Cocktail, Unusual Martinis

Unusual Martinis #1 it’s easy to focus on the classics. The crisp, dry bite of a perfectly stirred Gin Martini; the nutty richness of a well made old fashioned; the smoky depths of a Sazerac or the rich fruity and herbal notes of a Woodford Manhattan.

Other times you need to push the boat out. Sometimes a reply of ‘make me whatever you want’ unlocks an impish desire to do something a wee bit silly, something unexpected, something like a bacon martini.

It might surprise you, but there are a huge number of variations of a bacon martini online. Most, posted by Canadians and the calorie consuming southern cousins are thick sweet and rich with maple syrup and occasionally sugar as well. Personally, my preference is for liver failure over obiesity so I’m going to lave the syrup for my pancakes and focus on the bacon and booze.

The Bacon Martini

Take a couple of rashers of bacon, streaky if you must, home cured wild if you can. Slap them on some foil and throw them under the grill, the grill should be hot and you should keep an eye on it, lest you be left with a charcoal martini. The idea is to get the bacon crispy, with most of the fat out of it (the surface of the finished drink should have tiny grains, NOT pearls of fat on the surface. Pat the bacon down with some paper towels to remove any excess grease and place one rasher into a mixing glass for each drink you intend to make. (you might want to do a couple of little rashers, as pictured above as a garnish, I’ve also found pancetta useful for this…)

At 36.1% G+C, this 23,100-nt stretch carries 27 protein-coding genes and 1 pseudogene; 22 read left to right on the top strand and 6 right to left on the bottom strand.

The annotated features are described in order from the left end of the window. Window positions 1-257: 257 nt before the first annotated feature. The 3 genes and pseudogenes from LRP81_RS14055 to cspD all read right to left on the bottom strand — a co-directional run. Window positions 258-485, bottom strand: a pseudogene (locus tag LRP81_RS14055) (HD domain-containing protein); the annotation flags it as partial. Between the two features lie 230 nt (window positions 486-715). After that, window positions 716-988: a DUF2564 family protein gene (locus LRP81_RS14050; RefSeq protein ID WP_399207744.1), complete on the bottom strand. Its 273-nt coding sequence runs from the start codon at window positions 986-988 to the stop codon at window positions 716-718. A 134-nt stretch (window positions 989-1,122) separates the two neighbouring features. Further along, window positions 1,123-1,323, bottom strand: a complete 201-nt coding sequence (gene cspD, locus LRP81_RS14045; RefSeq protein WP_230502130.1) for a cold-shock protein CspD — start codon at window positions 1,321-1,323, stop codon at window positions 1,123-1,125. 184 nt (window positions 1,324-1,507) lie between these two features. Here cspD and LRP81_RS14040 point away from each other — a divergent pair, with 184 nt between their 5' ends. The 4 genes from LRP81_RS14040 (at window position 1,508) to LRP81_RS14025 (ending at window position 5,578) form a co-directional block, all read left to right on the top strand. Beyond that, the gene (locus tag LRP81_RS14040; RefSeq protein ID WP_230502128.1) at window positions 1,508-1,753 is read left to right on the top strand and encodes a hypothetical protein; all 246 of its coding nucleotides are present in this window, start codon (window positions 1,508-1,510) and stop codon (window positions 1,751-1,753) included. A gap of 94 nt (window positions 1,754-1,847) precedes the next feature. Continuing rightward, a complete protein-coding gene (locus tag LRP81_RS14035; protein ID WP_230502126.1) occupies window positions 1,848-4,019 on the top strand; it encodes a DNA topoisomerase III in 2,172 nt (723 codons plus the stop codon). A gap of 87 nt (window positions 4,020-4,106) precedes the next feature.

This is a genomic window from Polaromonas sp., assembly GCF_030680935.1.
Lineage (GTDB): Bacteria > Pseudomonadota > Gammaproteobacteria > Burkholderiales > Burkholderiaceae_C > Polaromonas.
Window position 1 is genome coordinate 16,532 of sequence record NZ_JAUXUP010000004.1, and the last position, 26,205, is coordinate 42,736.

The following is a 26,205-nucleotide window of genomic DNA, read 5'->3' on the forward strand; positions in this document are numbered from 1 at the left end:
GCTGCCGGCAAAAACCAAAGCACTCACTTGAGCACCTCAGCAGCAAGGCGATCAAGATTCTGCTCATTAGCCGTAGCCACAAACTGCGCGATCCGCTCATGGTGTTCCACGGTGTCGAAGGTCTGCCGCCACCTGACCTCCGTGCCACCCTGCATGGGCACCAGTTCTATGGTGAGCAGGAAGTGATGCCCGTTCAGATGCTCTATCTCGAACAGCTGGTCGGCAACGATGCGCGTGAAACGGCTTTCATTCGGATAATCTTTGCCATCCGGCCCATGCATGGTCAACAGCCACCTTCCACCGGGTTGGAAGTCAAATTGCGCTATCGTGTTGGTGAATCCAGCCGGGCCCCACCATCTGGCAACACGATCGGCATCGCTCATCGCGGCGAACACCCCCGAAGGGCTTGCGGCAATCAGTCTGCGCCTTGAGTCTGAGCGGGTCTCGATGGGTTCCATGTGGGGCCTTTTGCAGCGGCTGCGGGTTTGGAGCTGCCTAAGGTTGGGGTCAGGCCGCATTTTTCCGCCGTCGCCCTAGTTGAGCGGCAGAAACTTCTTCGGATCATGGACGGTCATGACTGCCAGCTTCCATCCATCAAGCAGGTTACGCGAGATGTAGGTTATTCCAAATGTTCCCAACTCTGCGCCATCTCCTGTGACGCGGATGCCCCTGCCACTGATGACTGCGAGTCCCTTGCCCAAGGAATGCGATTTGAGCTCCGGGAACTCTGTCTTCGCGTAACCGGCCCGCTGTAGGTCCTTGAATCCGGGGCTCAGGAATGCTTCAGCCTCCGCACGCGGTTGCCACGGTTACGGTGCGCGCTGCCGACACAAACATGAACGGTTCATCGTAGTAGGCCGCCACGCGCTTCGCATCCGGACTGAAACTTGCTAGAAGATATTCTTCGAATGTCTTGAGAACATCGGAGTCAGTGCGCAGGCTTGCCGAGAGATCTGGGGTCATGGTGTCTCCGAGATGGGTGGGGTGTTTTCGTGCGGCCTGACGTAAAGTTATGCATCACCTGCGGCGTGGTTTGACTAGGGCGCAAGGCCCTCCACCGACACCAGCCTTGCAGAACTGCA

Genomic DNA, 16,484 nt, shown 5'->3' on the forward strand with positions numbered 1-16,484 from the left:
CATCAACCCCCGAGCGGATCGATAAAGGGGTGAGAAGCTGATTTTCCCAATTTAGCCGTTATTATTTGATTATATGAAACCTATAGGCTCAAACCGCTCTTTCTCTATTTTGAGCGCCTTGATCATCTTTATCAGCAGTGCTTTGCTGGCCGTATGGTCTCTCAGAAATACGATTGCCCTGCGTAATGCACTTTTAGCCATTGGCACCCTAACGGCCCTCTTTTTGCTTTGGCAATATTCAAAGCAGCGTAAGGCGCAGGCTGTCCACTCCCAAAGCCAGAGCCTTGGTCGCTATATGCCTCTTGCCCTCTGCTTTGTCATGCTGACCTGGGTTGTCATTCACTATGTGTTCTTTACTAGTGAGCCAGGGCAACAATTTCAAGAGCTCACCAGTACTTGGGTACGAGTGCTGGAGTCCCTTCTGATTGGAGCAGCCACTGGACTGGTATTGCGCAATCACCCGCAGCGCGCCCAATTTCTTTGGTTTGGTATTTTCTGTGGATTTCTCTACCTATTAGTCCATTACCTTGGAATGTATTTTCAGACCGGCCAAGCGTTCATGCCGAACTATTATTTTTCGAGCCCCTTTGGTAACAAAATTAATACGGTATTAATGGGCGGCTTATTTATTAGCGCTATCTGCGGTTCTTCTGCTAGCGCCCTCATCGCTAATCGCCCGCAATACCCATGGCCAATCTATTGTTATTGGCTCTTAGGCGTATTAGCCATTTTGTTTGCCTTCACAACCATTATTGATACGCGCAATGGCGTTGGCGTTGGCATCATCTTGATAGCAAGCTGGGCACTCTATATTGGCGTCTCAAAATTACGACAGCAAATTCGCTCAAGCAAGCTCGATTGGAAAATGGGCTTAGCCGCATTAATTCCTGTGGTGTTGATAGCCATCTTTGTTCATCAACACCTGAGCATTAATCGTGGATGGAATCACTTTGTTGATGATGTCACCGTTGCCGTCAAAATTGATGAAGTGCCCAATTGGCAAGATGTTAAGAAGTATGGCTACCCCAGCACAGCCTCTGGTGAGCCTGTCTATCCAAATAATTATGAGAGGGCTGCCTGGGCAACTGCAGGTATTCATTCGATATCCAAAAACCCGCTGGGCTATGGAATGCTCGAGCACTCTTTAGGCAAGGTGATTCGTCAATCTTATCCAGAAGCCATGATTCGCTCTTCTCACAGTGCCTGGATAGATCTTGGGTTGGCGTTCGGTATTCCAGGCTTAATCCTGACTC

Muddle the bacon with a big stick, it should break into little chips, increasing the surface area and releasing its bacon-y goodness. Add 55 mls of 42 Below vodka  & 5 mls of 42 Below manuka honey flavoured vodka to the bacon. Ice the glass and stir it for about 20 seconds to achieve a silky level of dilution. If you have an excess of fat in the drink, it can be clarified by dipping a piece of bread quickly into the drink, absorbing the fat. 

Strain the liquid into a martini glass and garnish with a small piece of charcuterie. Olives or roasted garlic could work too.


A big thanks to Jacob Prain, once upon a time barkeep at the Matterhorn in Wellington, New Zealand and more lately of Hamilton House and Chinatown in Shanghai for letting me in on this little gem of a drink.


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